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Apr 28, 2014 06:04 PM

Post-Pesach haroset questions

Every year haroset is one of the hits of the seder, and I always make enough to spread on matza the rest of the week. And every Pesach the question arises: this is so good, so easy to make, and so much more healthful than jam, so why don't we make haroset during the rest of the year? So, does anyone out there actually do that, or do you reserve it for the sedarim and the rest of Passover only?
Other haroset questions: Use a recipe or wing it? Stick to typical Ashkenazic (apple, walnut, cinnamon, and wine, more or less) if your background is Ashkenazic, or do you dabble in other haroset traditions?
(Disclaimer: I'm curious, but I'm also writing a paper on haroset for a food-centric anthropology course.)

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  1. Most years I stick to my tried-and-true Ashkenazic chariest, but one year I decided to make about seven or eight other types. A favorite is hallaq (Persian charoset).

    1. I only have it at the Seder. I never thought about having it another time.

      I'm also not sure of it's any better for you than homade jam with no added sugar.

      1 Reply
      1. re: avitrek

        How do you make jam with no added sugar? Isn't that just fruit?

        I do think charoset sounds healthier than jam: far less sugar, the fiber of the apples, the protein and healthy fats in the nuts, even cinnamon has the reputation to lower blood sugar.

        I don't make it at other times, but I often do finish it off after Pesach.

      2. I stick to the basic ashkenazic formula but with a little twist. If I do apple, walnut, cinnamon and wine I first candy the walnut by toasting it in oil and then tossing it in cinnamon-sugar. other years I've done dried apple-almond instead of fresh apple-walnut.

        1. I've often thought I should make it during the year, but don't. I make three types of charoset; the Ashkenazic apple (because that's where I came from), a Moroccan recipe from a Claudia Roden book with dates, cloves and cinnamon, and the third is a recipe that was inside a solicitation a few years ago that was titled "Israeli Charoset". That recipe features apricots, dates, raisins, toasted almonds with cinnamon and ginger. Did the last two just for fun and I like to explore other culinary traditions within the Jewish world. It occurred to me that the last one would be great with a cheese and cracker assortment.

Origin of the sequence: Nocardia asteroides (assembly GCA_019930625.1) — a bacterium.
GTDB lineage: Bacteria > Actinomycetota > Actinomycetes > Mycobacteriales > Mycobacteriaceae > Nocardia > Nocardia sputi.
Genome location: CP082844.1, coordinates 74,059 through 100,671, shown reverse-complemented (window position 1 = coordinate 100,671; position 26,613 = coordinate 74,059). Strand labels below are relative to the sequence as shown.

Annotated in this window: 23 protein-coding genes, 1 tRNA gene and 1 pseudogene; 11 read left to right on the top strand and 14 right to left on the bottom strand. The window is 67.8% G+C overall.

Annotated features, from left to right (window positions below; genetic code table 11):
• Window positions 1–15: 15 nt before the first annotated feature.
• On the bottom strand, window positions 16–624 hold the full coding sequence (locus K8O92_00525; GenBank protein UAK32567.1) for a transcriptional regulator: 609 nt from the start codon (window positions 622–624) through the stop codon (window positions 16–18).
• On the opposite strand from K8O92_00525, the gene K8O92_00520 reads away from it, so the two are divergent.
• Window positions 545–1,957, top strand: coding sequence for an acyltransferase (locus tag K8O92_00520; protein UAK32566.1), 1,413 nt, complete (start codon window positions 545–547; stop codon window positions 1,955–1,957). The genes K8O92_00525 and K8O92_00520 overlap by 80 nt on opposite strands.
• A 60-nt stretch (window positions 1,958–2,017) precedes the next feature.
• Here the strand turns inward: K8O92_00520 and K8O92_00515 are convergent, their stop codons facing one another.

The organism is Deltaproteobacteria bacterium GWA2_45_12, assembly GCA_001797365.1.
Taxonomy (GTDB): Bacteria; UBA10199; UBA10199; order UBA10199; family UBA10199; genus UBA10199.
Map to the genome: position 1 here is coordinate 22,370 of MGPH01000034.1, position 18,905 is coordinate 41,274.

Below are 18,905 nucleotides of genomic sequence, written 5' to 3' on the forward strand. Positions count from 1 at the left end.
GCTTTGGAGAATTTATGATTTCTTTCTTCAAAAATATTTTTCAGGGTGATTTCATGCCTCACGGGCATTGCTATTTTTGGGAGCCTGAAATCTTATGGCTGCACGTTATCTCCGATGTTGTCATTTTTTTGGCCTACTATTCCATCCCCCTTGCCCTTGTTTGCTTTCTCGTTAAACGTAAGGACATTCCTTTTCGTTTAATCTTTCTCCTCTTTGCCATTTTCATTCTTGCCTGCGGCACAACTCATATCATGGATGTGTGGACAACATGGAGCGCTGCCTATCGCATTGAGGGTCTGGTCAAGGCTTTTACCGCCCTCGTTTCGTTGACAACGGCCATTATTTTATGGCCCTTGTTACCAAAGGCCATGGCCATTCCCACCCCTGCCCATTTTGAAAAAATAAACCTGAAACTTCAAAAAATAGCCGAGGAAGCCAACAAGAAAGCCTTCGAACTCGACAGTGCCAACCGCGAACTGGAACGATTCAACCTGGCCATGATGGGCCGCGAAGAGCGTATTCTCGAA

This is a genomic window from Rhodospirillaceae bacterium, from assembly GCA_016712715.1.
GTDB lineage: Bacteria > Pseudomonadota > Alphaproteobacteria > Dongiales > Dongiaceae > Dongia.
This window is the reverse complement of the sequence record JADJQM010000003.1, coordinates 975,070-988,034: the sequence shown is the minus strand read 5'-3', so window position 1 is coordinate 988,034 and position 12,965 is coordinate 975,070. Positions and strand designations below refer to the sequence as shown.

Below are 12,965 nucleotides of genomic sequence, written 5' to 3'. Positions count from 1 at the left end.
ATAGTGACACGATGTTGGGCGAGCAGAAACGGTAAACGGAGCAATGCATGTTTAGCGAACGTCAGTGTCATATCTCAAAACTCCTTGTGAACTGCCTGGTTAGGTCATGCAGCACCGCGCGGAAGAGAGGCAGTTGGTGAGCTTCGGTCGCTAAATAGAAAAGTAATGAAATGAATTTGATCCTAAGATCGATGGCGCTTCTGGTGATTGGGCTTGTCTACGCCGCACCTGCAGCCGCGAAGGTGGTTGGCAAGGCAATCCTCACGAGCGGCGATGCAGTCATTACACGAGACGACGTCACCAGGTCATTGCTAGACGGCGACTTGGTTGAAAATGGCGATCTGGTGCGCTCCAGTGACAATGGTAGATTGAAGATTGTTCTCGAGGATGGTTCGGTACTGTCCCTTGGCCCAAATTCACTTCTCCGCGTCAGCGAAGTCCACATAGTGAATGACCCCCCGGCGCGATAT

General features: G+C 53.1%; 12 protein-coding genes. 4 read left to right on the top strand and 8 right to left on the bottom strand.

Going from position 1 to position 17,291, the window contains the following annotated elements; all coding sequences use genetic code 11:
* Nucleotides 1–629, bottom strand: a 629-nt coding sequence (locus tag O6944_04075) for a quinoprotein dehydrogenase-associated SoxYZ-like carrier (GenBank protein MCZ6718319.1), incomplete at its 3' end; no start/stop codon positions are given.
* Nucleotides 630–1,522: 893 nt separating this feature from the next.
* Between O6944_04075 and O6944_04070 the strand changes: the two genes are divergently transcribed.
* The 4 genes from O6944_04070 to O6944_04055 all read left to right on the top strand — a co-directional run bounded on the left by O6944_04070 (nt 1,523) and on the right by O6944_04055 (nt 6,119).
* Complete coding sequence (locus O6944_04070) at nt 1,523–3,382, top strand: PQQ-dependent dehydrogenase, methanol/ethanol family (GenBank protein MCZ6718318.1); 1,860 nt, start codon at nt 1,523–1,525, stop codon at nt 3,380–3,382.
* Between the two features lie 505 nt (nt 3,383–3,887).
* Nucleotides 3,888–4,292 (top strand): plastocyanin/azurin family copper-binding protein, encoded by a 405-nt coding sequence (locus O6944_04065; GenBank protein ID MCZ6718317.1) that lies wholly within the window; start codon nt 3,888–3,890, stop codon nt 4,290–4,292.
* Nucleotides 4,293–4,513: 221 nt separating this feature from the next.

2 Replies
          1. re: sharonfl

            For me, just another one of the traditions that is for one week of the year. Once you have it during the year, you lose all the excitement and everything that goes with it for the seder night.
            We have a traditional Sephardic charoset and I wing it until it smells right.
            1 lb of fresh dates
            1 grated apple
            Pomegranate Juice
            Around 4/5 oz's each of ground almonds, walnuts, filberts.
            Ground ginger, Ground All spice, Cinnamon. All to taste, and sorry but I dont measure, and just keep adding until I think it smells right.

            I then roll it into balls, which are fairly dense. Seder night we mix it into a paste with red wine vinegar and spread it on the romaine, and sandwich at seder.

            1. re: njkosher

              Agreed! I like to save certain foods for certain holidays. i want to keep them special.

          2. Our charoset is basically cooked, strained dates. After the Seder we eat it on matza or mixed into yogurt. After Passover, I use the leftovers in smoothies, oatmeal, yogurt or in a pita with cream cheese (for my daughter).

            6 Replies
            1. re: cheesecake17

              Thanks, all, and a follow-up question. For those of you who make Sephardi or Sephardi-influenced haroset: is that your family tradition, or is your background Ashkenazic but you're dipping into Sephardi tradition, perhaps to add other flavors to the seder?

                1. re: JRBlack

                  My background is Ashkenazic, but I like to see what others communities ate during the holidays so I make Sephardi haroset along with the traditional apple.

                  1. re: JRBlack

                    The former. Jews from Syria and Turkey

                    1. re: scubadoo97

                      Sephardic from Libya, my wife is ashkenaz